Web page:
Cups no. 2. This was one of the first images I attempted in windy conditions. Up to that point I had assiduously avoided wind, but I found myself on the high plains of Wyoming and there was no way wind wasn't going to be a factor. I attached the central cups to a wire armature so they’d have some stability, then strung numerous other cups to monofilaments around the margins, which whipped freely in the wind. While this piece shares many of the aesthetically pleasing characteristics of the other images, it also has an explosive, pissed off quality that is all its own.

How do you deal with natural factors, like rain or wind, while photographing in nature? Are those natural surprises helpful or do they ruin your work? And what about people or animals that pass by? Are they disturbing or do they feel disturbed by your sculptures?
I try to use different weather conditions to my advantage. Some installations are designed to be photographed in windless conditions, others are designed to move. Sometimes the weather doesn’t behave the way it’s supposed to, however, and I have an exhibition’s-worth of failed images to prove it. Animals haven’t given me too much trouble, but people can be a distraction (though only in the nicest way). Usually, I ask my assistant to talk to them so I can keep working because each of these shoots is a mad race against the setting sun.
Besides the photographs, sometimes you exhibit also installations of your Emergent Behavior sculptures, but always indoors. Have you ever considered taking those exhibitions outdoors so that the public could see your photographs come to life?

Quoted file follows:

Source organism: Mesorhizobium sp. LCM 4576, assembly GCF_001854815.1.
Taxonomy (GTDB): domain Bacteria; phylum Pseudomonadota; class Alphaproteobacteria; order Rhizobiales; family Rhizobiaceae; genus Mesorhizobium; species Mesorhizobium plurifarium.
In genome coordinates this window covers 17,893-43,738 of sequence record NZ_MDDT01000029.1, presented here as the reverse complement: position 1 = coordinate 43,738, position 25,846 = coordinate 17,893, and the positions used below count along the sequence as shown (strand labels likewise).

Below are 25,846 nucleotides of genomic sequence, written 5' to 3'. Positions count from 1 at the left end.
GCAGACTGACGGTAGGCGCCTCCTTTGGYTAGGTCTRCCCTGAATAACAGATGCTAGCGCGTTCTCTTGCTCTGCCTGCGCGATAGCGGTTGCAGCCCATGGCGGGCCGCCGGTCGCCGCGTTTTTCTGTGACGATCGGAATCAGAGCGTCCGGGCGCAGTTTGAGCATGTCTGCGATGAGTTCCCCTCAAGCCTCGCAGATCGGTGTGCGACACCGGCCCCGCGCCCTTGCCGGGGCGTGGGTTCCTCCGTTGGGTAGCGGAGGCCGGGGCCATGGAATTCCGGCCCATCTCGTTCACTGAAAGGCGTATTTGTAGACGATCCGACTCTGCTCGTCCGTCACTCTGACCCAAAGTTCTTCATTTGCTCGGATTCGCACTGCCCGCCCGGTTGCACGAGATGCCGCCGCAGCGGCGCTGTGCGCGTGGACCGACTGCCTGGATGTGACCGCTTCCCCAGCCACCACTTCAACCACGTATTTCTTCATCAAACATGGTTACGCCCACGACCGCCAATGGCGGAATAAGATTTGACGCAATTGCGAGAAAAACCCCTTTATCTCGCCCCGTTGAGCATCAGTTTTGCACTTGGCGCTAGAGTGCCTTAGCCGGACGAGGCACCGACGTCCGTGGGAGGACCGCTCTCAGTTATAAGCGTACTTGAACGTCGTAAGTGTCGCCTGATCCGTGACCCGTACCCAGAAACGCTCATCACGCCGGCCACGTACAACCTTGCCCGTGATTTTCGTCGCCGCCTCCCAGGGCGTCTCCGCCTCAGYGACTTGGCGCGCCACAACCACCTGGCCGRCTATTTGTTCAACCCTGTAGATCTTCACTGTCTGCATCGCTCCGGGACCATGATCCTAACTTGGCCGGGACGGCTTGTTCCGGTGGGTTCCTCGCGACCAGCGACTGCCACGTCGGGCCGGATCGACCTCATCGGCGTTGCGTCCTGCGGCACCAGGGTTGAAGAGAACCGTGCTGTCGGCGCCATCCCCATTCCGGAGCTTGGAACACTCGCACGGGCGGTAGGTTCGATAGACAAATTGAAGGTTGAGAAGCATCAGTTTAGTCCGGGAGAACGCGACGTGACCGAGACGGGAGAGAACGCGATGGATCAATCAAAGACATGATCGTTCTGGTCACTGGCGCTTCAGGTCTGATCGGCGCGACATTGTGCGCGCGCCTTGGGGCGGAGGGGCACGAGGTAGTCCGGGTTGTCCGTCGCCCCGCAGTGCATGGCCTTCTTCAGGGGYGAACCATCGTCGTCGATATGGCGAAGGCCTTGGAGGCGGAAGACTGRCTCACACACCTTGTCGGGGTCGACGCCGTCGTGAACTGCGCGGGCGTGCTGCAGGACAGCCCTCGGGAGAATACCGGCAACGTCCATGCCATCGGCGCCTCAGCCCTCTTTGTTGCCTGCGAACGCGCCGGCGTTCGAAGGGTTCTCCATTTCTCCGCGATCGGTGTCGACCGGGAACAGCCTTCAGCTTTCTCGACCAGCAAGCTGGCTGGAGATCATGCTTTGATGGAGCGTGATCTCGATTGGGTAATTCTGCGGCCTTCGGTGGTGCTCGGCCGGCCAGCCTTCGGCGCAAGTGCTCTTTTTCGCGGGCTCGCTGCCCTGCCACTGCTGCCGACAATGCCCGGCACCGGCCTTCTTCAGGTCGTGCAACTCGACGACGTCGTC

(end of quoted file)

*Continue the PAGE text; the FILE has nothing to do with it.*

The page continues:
Every one of my shoots is an outdoor event to which the public is invited. The problem is that I don’t actually invite anyone. Perhaps I should re-think that.
I’m sure most people, when looking at your work, are confused at first and have absolutely no idea how you’ve done it. In a way it looks very natural, but in the other hand, it feels artificial and even surreal. Do you use Photoshop or other computer softwares? What’s the trick to achieve those impossible images?
For the first few images in the series I used Photoshop quite liberally. Over time, however, I have devised techniques that have allowed me to eschew retouching altogether. When you look at my prints from viewing distance, the installations appear to be hovering, but upon closer inspection, they start to reveal their secrets. Take a few steps back and the illusion reasserts itself.

How do you expect the relationship of the viewer with your work to be? What feeling do you want to evoke through your pictures and installations? Is there, at any time, a political or social message behind them?
I want the images to be pleasing and discomfiting at the same time. I want the viewer to find them beautiful, and to feel a bit guilty as a result. There is certainly an environmental message in play, though I like to think it’s delivered in a sly, satirical way. Above all, I like to leave things as open to interpretation as possible.
Any exciting plans for the future? Where do you want to take your photographs and installations next?
Right now I’m working on a new series that’s loosely inspired by charts, graphs, maps and other man-made organizational systems. As for how it will evolve your guess is as good as mine.

Catarina Marques